…Ten Films of the Decade (one for each year)

This is a very personal list. It does not (by any means) fully represent my taste in films – in fact, there are some glaring omissions. For example, there is no Nolan in this list, no Charlie Kaufman and no animation (Ghibli or otherwise.)

This is also not a “films that represent the decade” list – these are simply 10 films that made me laugh, cry, sing, dance, shudder, gasp and feel so lucky to be in the cinema.

2010 – Shutter Island

Leonardo Dicaprio in Shutter Island

That’s right, campers. I didn’t choose Inception. Shutter Island got a little overlooked in 2010 – shadowed by Nolan’s masterpiece. In this amazing psychological thriller, two detectives take to Shutter Island to investigate the disappearance of a patient of the mental hospital on the island. However, not all is as it seems…

I love this film because… it keeps you guessing until the last second.

Runner up for 2010: Inception

2011 – The Artist

Jean Dujardin and Bérénice Bejo in The Artist

This ‘best picture’ winner may seem like an obvious choice, but it really is the embodiment of joy. Focusing on the relationship between an older silent-film actor and a young ‘talkies’ rising star – this film looks at how the two characters navigate the change in cinema and the change in their relationship. Also…there’s a dog.

I love this film because… I smiled for the whole thing, even during the emotional scenes.

Runner up for 2011: Harry Potter and the Deathly Hallows Part 2

2012 – The Master

Joaquin Phoenix in The Master

Written and directed by the amazing Paul Thomas Anderson, I knew I was in for a treat when I sat down at the Prince Charles in London to see The Master. The story is of a WW2 veteran who meets a cult leader and begins travelling with him and his followers. With undertones of Scientology, the story deals with post-war trauma and how dangerous cults can be.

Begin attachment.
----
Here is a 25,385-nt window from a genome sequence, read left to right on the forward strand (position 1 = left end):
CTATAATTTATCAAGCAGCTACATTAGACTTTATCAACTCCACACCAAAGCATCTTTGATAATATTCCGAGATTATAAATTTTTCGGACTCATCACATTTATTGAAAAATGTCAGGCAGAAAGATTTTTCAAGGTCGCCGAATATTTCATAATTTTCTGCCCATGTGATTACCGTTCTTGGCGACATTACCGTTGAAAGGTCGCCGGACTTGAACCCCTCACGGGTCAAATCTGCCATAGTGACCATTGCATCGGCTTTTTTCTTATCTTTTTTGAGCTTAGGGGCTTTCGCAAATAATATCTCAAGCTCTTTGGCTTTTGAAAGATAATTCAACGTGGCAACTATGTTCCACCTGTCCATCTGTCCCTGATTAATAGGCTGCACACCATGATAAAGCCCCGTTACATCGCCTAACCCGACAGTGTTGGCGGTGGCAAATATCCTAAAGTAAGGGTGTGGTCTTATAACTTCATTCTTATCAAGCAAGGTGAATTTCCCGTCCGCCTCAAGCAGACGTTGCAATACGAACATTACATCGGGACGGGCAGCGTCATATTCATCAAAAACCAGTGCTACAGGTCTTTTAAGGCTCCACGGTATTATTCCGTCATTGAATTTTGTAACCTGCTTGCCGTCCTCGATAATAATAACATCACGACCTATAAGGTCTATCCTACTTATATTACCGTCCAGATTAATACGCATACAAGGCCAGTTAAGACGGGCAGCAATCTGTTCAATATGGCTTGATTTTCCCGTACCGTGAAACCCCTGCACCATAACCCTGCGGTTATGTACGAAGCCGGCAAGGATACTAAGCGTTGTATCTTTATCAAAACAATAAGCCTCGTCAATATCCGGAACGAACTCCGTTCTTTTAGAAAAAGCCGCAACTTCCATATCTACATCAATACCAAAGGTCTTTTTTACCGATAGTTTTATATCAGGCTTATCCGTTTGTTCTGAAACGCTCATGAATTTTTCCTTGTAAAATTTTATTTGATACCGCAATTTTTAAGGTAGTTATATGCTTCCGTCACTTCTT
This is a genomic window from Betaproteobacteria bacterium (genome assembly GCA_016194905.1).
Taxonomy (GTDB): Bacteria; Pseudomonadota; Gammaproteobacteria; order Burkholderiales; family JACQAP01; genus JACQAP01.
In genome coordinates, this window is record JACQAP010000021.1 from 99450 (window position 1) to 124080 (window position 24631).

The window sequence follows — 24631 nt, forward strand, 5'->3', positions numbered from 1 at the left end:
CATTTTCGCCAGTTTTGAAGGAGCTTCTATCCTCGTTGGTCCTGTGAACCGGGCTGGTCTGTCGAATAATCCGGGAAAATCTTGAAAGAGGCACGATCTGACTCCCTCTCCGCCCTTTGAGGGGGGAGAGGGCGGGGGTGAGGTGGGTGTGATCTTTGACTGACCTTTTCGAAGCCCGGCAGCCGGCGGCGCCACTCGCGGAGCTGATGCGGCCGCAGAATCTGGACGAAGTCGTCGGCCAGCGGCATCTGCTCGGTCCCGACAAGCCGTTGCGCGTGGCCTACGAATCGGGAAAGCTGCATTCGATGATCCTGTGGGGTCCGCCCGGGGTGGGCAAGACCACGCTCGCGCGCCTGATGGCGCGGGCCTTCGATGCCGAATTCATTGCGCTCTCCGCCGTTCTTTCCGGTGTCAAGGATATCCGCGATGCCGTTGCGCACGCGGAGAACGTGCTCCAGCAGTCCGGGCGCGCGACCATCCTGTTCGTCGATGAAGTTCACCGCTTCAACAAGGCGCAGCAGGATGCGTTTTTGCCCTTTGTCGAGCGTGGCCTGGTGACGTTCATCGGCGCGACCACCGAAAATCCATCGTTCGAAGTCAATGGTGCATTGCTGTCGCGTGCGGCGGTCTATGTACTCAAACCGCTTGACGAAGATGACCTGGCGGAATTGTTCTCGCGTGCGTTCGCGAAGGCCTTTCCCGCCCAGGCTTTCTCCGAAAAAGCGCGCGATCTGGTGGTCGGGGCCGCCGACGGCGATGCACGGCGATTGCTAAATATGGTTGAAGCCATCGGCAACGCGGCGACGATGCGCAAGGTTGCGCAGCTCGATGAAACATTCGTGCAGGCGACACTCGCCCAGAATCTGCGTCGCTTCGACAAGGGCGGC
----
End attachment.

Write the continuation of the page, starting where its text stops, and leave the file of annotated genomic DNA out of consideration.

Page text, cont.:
I love this film because… of the writing, the performances, the music and the sheer style.

Runner up for 2012: The Dark Knight Rises

2013 – The Hunger Games: Catching Fire

Jena Malone, Josh Hutcherson, Jennifer Lawrence and Sam Claflin in The Hunger Games: Catching Fire

This is a bit of an odd choice, but if I’m honest, 2013 was a weak year (in my opinion). However, the Hunger Games is one of my favourite franchises and Catching Fire is my favourite of the books – the film doesn’t do it justice! You know the story here – Katniss and Peeta are once again thrown into the Hunger Games, but this time they have allies and the rules change.

I love this film because… I love YA and the Hunger Games concept is such an amazing one.

Runner up for 2013: Escape Plan (yes, really!)

2014 – The Grand Budapest Hotel

Tony Revolori and Saoirse Ronan in The Grand Budapest Hotel

This list would be incomplete without a Wes Anderson – he is my favourite director and created my favourite film (The Royal Tenenbaums). This artistic masterpiece follows a friendship between a young lobby boy and a confident concierge of the hotel. When the concierge is arrested for a murder, the lobby boy and concierge try to prove his innocence, with the help of the lobby boy’s girlfriend.